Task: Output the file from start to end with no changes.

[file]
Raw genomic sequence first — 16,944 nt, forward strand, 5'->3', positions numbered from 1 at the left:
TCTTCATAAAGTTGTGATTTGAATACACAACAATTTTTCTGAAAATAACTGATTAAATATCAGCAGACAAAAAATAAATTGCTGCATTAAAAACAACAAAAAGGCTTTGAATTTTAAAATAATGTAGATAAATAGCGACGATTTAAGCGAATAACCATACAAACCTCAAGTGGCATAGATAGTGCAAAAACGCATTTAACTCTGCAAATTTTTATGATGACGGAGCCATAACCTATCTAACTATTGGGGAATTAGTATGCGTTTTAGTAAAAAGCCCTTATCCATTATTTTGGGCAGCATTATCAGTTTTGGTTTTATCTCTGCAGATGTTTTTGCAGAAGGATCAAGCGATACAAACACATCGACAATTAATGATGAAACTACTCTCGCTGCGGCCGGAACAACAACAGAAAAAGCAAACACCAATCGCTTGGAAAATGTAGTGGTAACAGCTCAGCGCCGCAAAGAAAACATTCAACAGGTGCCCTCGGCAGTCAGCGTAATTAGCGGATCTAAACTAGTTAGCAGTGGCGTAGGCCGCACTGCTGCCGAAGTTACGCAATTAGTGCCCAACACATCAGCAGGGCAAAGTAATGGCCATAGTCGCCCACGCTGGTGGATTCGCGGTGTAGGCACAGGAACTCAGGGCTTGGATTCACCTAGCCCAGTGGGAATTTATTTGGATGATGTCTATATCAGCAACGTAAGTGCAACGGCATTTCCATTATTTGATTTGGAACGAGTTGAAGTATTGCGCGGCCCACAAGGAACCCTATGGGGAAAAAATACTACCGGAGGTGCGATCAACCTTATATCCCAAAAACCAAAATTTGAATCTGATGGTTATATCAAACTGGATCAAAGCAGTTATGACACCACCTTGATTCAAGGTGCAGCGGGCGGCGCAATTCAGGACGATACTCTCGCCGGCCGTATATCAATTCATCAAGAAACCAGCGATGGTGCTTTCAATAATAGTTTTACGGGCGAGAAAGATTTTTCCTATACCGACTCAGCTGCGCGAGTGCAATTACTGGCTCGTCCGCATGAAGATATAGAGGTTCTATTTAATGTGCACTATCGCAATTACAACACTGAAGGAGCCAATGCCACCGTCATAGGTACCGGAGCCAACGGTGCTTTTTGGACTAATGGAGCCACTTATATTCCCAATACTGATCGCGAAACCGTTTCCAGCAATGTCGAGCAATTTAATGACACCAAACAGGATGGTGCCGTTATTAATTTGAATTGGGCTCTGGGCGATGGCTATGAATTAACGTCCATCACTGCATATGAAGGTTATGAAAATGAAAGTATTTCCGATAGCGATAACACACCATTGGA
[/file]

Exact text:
Raw genomic sequence first — 16,944 nt, forward strand, 5'->3', positions numbered from 1 at the left:
TCTTCATAAAGTTGTGATTTGAATACACAACAATTTTTCTGAAAATAACTGATTAAATATCAGCAGACAAAAAATAAATTGCTGCATTAAAAACAACAAAAAGGCTTTGAATTTTAAAATAATGTAGATAAATAGCGACGATTTAAGCGAATAACCATACAAACCTCAAGTGGCATAGATAGTGCAAAAACGCATTTAACTCTGCAAATTTTTATGATGACGGAGCCATAACCTATCTAACTATTGGGGAATTAGTATGCGTTTTAGTAAAAAGCCCTTATCCATTATTTTGGGCAGCATTATCAGTTTTGGTTTTATCTCTGCAGATGTTTTTGCAGAAGGATCAAGCGATACAAACACATCGACAATTAATGATGAAACTACTCTCGCTGCGGCCGGAACAACAACAGAAAAAGCAAACACCAATCGCTTGGAAAATGTAGTGGTAACAGCTCAGCGCCGCAAAGAAAACATTCAACAGGTGCCCTCGGCAGTCAGCGTAATTAGCGGATCTAAACTAGTTAGCAGTGGCGTAGGCCGCACTGCTGCCGAAGTTACGCAATTAGTGCCCAACACATCAGCAGGGCAAAGTAATGGCCATAGTCGCCCACGCTGGTGGATTCGCGGTGTAGGCACAGGAACTCAGGGCTTGGATTCACCTAGCCCAGTGGGAATTTATTTGGATGATGTCTATATCAGCAACGTAAGTGCAACGGCATTTCCATTATTTGATTTGGAACGAGTTGAAGTATTGCGCGGCCCACAAGGAACCCTATGGGGAAAAAATACTACCGGAGGTGCGATCAACCTTATATCCCAAAAACCAAAATTTGAATCTGATGGTTATATCAAACTGGATCAAAGCAGTTATGACACCACCTTGATTCAAGGTGCAGCGGGCGGCGCAATTCAGGACGATACTCTCGCCGGCCGTATATCAATTCATCAAGAAACCAGCGATGGTGCTTTCAATAATAGTTTTACGGGCGAGAAAGATTTTTCCTATACCGACTCAGCTGCGCGAGTGCAATTACTGGCTCGTCCGCATGAAGATATAGAGGTTCTATTTAATGTGCACTATCGCAATTACAACACTGAAGGAGCCAATGCCACCGTCATAGGTACCGGAGCCAACGGTGCTTTTTGGACTAATGGAGCCACTTATATTCCCAATACTGATCGCGAAACCGTTTCCAGCAATGTCGAGCAATTTAATGACACCAAACAGGATGGTGCCGTTATTAATTTGAATTGGGCTCTGGGCGATGGCTATGAATTAACGTCCATCACTGCATATGAAGGTTATGAAAATGAAAGTATTTCCGATAGCGATAACACACCATTGGA